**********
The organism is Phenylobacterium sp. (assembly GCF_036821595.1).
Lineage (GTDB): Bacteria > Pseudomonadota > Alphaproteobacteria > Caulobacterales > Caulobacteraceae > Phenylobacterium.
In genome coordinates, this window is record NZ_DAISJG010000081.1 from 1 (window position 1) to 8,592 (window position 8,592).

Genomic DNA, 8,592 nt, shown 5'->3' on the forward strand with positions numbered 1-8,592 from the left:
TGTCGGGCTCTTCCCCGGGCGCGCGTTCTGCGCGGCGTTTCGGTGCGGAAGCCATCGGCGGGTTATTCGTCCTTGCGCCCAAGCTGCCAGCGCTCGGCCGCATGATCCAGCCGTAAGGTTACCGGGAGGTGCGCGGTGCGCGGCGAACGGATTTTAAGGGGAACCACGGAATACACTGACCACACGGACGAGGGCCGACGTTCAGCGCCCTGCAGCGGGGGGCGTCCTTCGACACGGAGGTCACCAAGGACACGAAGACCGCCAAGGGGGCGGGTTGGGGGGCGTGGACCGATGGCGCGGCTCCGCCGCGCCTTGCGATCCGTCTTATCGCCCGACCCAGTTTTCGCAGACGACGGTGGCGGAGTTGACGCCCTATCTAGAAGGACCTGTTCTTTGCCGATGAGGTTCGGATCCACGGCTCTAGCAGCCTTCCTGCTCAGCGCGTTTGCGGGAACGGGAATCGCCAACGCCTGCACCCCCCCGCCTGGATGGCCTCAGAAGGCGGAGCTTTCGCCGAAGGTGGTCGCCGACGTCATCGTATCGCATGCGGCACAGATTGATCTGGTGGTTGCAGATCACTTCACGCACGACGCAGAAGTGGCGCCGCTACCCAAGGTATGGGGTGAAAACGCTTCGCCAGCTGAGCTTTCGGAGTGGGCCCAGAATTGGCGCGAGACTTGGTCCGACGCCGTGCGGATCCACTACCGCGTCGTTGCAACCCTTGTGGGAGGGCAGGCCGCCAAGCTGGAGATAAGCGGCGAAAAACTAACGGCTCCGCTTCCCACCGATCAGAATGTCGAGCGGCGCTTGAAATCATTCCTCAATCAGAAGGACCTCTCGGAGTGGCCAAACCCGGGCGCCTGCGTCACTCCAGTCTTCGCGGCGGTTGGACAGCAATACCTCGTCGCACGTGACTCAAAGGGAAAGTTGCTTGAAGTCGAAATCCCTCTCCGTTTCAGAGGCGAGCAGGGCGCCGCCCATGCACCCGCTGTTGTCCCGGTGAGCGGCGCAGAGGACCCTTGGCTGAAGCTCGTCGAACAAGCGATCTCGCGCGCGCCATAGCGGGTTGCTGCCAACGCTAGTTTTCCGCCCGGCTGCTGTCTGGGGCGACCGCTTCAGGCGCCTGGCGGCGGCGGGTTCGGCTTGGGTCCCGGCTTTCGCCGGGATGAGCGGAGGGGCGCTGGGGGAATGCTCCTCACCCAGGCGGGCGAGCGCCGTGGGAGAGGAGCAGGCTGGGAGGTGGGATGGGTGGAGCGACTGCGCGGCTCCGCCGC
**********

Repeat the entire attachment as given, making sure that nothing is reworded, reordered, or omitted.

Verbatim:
The organism is Phenylobacterium sp. (assembly GCF_036821595.1).
Lineage (GTDB): Bacteria > Pseudomonadota > Alphaproteobacteria > Caulobacterales > Caulobacteraceae > Phenylobacterium.
In genome coordinates, this window is record NZ_DAISJG010000081.1 from 1 (window position 1) to 8,592 (window position 8,592).

Genomic DNA, 8,592 nt, shown 5'->3' on the forward strand with positions numbered 1-8,592 from the left:
TGTCGGGCTCTTCCCCGGGCGCGCGTTCTGCGCGGCGTTTCGGTGCGGAAGCCATCGGCGGGTTATTCGTCCTTGCGCCCAAGCTGCCAGCGCTCGGCCGCATGATCCAGCCGTAAGGTTACCGGGAGGTGCGCGGTGCGCGGCGAACGGATTTTAAGGGGAACCACGGAATACACTGACCACACGGACGAGGGCCGACGTTCAGCGCCCTGCAGCGGGGGGCGTCCTTCGACACGGAGGTCACCAAGGACACGAAGACCGCCAAGGGGGCGGGTTGGGGGGCGTGGACCGATGGCGCGGCTCCGCCGCGCCTTGCGATCCGTCTTATCGCCCGACCCAGTTTTCGCAGACGACGGTGGCGGAGTTGACGCCCTATCTAGAAGGACCTGTTCTTTGCCGATGAGGTTCGGATCCACGGCTCTAGCAGCCTTCCTGCTCAGCGCGTTTGCGGGAACGGGAATCGCCAACGCCTGCACCCCCCCGCCTGGATGGCCTCAGAAGGCGGAGCTTTCGCCGAAGGTGGTCGCCGACGTCATCGTATCGCATGCGGCACAGATTGATCTGGTGGTTGCAGATCACTTCACGCACGACGCAGAAGTGGCGCCGCTACCCAAGGTATGGGGTGAAAACGCTTCGCCAGCTGAGCTTTCGGAGTGGGCCCAGAATTGGCGCGAGACTTGGTCCGACGCCGTGCGGATCCACTACCGCGTCGTTGCAACCCTTGTGGGAGGGCAGGCCGCCAAGCTGGAGATAAGCGGCGAAAAACTAACGGCTCCGCTTCCCACCGATCAGAATGTCGAGCGGCGCTTGAAATCATTCCTCAATCAGAAGGACCTCTCGGAGTGGCCAAACCCGGGCGCCTGCGTCACTCCAGTCTTCGCGGCGGTTGGACAGCAATACCTCGTCGCACGTGACTCAAAGGGAAAGTTGCTTGAAGTCGAAATCCCTCTCCGTTTCAGAGGCGAGCAGGGCGCCGCCCATGCACCCGCTGTTGTCCCGGTGAGCGGCGCAGAGGACCCTTGGCTGAAGCTCGTCGAACAAGCGATCTCGCGCGCGCCATAGCGGGTTGCTGCCAACGCTAGTTTTCCGCCCGGCTGCTGTCTGGGGCGACCGCTTCAGGCGCCTGGCGGCGGCGGGTTCGGCTTGGGTCCCGGCTTTCGCCGGGATGAGCGGAGGGGCGCTGGGGGAATGCTCCTCACCCAGGCGGGCGAGCGCCGTGGGAGAGGAGCAGGCTGGGAGGTGGGATGGGTGGAGCGACTGCGCGGCTCCGCCGC